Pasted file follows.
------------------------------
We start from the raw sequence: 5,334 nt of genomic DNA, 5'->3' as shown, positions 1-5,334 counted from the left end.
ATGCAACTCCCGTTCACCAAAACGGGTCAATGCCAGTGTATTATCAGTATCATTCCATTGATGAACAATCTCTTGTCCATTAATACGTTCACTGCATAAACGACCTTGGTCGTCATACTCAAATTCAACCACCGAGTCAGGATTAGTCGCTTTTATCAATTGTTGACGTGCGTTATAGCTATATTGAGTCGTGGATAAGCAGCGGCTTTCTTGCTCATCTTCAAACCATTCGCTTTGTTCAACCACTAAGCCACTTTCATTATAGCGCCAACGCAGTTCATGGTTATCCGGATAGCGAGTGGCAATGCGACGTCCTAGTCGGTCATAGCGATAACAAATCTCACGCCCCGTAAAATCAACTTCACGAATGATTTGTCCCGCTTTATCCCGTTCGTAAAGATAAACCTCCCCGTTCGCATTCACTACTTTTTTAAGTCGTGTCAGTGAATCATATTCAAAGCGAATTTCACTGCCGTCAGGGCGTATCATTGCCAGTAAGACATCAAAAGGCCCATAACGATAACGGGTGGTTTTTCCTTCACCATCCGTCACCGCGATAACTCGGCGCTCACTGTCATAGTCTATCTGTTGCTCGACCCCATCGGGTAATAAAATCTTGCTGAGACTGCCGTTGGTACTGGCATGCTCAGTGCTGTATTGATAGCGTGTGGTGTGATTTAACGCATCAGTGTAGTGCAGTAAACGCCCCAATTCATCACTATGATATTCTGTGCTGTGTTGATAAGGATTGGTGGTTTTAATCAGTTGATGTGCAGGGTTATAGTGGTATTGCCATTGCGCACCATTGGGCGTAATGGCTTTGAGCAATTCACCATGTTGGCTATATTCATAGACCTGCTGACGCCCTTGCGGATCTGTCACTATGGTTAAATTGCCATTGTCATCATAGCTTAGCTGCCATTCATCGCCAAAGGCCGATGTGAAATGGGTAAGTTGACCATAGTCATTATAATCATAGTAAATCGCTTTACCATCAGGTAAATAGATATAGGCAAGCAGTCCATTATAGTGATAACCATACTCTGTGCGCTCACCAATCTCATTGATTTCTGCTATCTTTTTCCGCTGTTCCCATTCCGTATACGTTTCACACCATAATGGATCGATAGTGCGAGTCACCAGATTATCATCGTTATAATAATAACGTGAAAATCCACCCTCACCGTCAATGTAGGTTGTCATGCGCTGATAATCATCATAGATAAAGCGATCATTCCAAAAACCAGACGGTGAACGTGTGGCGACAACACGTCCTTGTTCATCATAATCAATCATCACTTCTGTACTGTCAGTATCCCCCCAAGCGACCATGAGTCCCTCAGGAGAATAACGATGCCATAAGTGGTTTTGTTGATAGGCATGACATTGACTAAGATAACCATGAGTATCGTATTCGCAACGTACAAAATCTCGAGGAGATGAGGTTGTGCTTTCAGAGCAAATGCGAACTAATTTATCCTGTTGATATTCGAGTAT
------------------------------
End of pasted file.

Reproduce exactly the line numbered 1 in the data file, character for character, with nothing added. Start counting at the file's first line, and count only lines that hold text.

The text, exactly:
We start from the raw sequence: 5,334 nt of genomic DNA, 5'->3' as shown, positions 1-5,334 counted from the left end.